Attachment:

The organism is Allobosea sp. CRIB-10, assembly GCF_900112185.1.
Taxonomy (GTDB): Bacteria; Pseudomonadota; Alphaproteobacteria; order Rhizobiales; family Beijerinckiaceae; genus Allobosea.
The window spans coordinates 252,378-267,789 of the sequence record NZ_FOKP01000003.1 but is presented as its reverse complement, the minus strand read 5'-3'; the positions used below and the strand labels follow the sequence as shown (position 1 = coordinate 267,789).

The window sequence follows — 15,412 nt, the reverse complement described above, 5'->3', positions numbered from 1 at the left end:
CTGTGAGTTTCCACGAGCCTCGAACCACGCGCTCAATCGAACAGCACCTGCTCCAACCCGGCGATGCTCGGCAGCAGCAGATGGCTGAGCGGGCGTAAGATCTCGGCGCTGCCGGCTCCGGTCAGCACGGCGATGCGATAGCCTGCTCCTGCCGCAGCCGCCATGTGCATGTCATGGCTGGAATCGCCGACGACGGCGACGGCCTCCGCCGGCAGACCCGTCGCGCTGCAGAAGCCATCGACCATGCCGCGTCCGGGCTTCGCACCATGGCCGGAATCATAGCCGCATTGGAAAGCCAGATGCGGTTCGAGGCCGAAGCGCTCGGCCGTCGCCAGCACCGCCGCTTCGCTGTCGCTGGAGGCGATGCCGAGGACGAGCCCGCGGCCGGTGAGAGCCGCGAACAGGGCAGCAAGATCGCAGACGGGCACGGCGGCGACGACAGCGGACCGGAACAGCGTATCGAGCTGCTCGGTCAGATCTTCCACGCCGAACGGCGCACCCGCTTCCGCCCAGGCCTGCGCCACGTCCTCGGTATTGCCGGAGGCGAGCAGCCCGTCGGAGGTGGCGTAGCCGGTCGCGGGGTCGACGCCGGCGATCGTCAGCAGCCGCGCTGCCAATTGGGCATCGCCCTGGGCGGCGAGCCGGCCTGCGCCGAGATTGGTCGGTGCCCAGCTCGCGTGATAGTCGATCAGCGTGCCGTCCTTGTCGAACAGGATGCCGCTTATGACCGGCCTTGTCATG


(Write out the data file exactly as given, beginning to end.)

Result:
The organism is Allobosea sp. CRIB-10, assembly GCF_900112185.1.
Taxonomy (GTDB): Bacteria; Pseudomonadota; Alphaproteobacteria; order Rhizobiales; family Beijerinckiaceae; genus Allobosea.
The window spans coordinates 252,378-267,789 of the sequence record NZ_FOKP01000003.1 but is presented as its reverse complement, the minus strand read 5'-3'; the positions used below and the strand labels follow the sequence as shown (position 1 = coordinate 267,789).

The window sequence follows — 15,412 nt, the reverse complement described above, 5'->3', positions numbered from 1 at the left end:
CTGTGAGTTTCCACGAGCCTCGAACCACGCGCTCAATCGAACAGCACCTGCTCCAACCCGGCGATGCTCGGCAGCAGCAGATGGCTGAGCGGGCGTAAGATCTCGGCGCTGCCGGCTCCGGTCAGCACGGCGATGCGATAGCCTGCTCCTGCCGCAGCCGCCATGTGCATGTCATGGCTGGAATCGCCGACGACGGCGACGGCCTCCGCCGGCAGACCCGTCGCGCTGCAGAAGCCATCGACCATGCCGCGTCCGGGCTTCGCACCATGGCCGGAATCATAGCCGCATTGGAAAGCCAGATGCGGTTCGAGGCCGAAGCGCTCGGCCGTCGCCAGCACCGCCGCTTCGCTGTCGCTGGAGGCGATGCCGAGGACGAGCCCGCGGCCGGTGAGAGCCGCGAACAGGGCAGCAAGATCGCAGACGGGCACGGCGGCGACGACAGCGGACCGGAACAGCGTATCGAGCTGCTCGGTCAGATCTTCCACGCCGAACGGCGCACCCGCTTCCGCCCAGGCCTGCGCCACGTCCTCGGTATTGCCGGAGGCGAGCAGCCCGTCGGAGGTGGCGTAGCCGGTCGCGGGGTCGACGCCGGCGATCGTCAGCAGCCGCGCTGCCAATTGGGCATCGCCCTGGGCGGCGAGCCGGCCTGCGCCGAGATTGGTCGGTGCCCAGCTCGCGTGATAGTCGATCAGCGTGCCGTCCTTGTCGAACAGGATGCCGCTTATGACCGGCCTTGTCATG